Kookmin buys 30% of Kazakhstan's CenterCredit

The Korean bank will pay $634 million for the stake as it diversifies its revenue sources away from domestic lending.
South KoreaÆs biggest lender, Kookmin Bank, announced yesterday that it intends to pay W623.1 billion ($634 million) for a 30% stake in KazakhstanÆs CenterCredit, and plans to take its holding above 50% within the next 30 months.

Kookmin will become the second largest shareholder in KazakhstanÆs sixth largest bank, but is paying a hefty three times book value (compared with its own 1.25 times valuation) to enter the natural resources rich Central Asian region, where it hopes ôto secure future growth momentumö, according to a filing by Kookmin.

Regulatory approval from both Korea and Kazakhstan is needed before the deal can go ahead, while the purchase will be made on the local stockmarket during an undisclosed time period û which makes it unclear what price Kookmin will eventually pay. A local firm is advising Kookmin, whose share price dropped more than 5%, compared with a 1.6% fall by the benchmark Kospi index at the close of business.

Like other Korean banks, Kookmin is expanding overseas in order to diversify its revenue sources as domestic lending slows and as interest income margins shrink in a local market that has become more competitive ahead of the implementation of the Financial Investment Services and Capital Market Act next year. Already, rival securities firms have been allowed to woo customers away from traditional savings accounts with high-interest paying easy-access deposit products linked to the stockmarket.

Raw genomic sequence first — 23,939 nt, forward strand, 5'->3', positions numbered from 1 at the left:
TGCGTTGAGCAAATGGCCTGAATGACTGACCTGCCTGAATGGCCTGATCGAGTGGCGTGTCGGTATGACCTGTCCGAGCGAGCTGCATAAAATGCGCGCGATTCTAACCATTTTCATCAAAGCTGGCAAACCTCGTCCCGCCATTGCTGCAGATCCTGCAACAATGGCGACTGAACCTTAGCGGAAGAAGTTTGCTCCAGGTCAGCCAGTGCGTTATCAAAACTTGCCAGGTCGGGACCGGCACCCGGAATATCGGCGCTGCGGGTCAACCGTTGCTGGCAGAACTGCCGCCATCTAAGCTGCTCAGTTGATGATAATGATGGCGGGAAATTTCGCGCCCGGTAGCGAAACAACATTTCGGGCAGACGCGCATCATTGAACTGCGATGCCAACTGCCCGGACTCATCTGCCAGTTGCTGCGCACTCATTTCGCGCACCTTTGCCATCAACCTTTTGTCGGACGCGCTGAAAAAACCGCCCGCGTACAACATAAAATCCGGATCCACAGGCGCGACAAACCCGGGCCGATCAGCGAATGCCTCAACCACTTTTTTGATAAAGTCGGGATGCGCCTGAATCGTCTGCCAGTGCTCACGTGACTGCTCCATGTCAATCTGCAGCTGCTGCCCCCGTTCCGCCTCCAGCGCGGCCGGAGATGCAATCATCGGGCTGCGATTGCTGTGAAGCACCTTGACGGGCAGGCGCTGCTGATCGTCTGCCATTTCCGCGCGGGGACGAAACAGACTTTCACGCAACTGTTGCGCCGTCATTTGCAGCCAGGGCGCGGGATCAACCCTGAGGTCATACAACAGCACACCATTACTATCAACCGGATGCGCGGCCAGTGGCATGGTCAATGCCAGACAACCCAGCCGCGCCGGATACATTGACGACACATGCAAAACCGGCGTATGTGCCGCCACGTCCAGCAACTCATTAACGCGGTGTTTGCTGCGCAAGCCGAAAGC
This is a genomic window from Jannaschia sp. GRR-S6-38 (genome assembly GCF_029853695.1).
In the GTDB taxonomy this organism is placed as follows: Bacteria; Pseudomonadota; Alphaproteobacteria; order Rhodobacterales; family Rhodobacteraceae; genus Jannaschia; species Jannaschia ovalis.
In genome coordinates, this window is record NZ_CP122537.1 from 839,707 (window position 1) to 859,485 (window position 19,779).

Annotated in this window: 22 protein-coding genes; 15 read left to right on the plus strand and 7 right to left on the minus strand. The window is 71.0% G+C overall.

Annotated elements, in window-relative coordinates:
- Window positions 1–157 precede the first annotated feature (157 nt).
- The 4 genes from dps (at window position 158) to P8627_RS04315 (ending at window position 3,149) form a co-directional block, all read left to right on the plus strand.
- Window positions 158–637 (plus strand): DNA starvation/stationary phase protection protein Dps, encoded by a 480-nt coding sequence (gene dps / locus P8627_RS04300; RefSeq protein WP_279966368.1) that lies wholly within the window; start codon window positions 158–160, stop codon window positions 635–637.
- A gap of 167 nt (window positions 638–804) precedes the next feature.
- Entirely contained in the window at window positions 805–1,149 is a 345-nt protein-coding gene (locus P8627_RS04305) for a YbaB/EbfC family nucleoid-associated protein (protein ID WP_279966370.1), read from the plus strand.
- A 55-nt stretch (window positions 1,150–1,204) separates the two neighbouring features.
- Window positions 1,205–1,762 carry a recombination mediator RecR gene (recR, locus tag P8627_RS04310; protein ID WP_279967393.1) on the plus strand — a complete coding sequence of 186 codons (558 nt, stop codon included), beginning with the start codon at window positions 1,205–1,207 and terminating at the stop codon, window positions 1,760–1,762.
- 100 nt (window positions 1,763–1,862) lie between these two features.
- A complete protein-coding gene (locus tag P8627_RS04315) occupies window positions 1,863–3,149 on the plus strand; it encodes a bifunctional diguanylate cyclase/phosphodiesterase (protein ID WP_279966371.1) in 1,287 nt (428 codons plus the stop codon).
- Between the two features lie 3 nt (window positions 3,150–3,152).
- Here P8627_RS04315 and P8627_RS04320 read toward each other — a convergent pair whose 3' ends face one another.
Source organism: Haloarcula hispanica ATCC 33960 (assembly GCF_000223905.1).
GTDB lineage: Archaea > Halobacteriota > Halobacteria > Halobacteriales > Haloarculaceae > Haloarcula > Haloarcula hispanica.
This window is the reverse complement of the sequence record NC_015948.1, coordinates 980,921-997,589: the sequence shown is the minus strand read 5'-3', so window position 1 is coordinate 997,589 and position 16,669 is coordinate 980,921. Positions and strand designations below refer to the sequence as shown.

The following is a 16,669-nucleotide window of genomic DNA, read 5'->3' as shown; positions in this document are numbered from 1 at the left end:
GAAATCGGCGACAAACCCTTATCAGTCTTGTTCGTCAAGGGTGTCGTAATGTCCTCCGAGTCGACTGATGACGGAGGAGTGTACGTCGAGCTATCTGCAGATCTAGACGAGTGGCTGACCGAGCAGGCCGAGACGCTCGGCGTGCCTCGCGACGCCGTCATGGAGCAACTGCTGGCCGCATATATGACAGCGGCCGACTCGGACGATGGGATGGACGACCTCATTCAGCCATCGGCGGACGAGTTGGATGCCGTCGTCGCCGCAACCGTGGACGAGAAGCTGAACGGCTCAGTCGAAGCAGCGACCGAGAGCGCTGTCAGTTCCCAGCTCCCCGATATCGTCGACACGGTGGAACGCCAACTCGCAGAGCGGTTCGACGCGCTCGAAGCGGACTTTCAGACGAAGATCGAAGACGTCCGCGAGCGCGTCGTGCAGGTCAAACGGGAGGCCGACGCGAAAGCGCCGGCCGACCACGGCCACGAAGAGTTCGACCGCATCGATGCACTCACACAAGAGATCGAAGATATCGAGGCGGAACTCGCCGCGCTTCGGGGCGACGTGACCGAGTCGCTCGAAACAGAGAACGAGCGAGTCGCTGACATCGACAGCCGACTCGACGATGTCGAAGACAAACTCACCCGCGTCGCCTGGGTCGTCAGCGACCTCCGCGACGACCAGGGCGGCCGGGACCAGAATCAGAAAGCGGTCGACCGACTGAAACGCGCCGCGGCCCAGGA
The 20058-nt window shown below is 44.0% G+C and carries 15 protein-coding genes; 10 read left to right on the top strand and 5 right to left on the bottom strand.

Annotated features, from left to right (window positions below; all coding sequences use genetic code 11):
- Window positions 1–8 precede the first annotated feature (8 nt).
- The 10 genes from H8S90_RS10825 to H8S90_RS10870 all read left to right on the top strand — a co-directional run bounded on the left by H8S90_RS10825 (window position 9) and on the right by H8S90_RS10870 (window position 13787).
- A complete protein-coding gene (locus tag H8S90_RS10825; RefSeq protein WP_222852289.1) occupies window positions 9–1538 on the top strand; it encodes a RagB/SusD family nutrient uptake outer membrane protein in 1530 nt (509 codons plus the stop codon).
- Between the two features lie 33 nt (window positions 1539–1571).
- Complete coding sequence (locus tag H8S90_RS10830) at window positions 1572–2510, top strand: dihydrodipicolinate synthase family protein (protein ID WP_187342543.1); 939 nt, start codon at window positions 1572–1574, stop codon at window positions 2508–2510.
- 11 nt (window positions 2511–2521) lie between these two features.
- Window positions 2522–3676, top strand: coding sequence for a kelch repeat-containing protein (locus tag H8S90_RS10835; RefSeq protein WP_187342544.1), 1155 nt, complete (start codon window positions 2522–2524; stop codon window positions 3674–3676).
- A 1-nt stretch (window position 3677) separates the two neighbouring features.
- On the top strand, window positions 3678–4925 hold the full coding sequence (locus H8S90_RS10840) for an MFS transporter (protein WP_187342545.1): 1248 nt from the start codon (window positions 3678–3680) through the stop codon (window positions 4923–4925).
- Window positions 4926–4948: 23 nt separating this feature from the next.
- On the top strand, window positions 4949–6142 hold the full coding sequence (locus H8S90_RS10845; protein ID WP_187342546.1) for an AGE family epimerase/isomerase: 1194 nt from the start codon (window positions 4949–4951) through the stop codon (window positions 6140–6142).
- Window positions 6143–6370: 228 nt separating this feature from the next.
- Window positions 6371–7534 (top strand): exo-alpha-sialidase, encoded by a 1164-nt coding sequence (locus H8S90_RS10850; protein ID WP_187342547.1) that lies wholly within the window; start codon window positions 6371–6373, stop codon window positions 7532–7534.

According to the regulator, the Financial Supervisory Service, Korean banks earned less than 5% of their revenue from overseas operations last year. But that proportion is set to rise as banks follow their corporate clients overseas. Shinhan Financial Group and Hana Financial Group have opened units elsewhere in Asia; the former now has four branches in China, two in India and one in Vietnam as well as a joint venture. Kookmin was part of a consortium led by SingaporeÆs Temasek which bought a controlling stake in PT Bank Internasional Indonesia in 2003. Temasek is now being forced to sell its holding in order to comply with recent central bank regulations limiting foreign investors to owning no more than one Indonesian bank. Kookmin was not on the shortlist to buy its stake.
¬ Haymarket Media Limited. All rights reserved.
Share our publication on social media
Share our publication on social media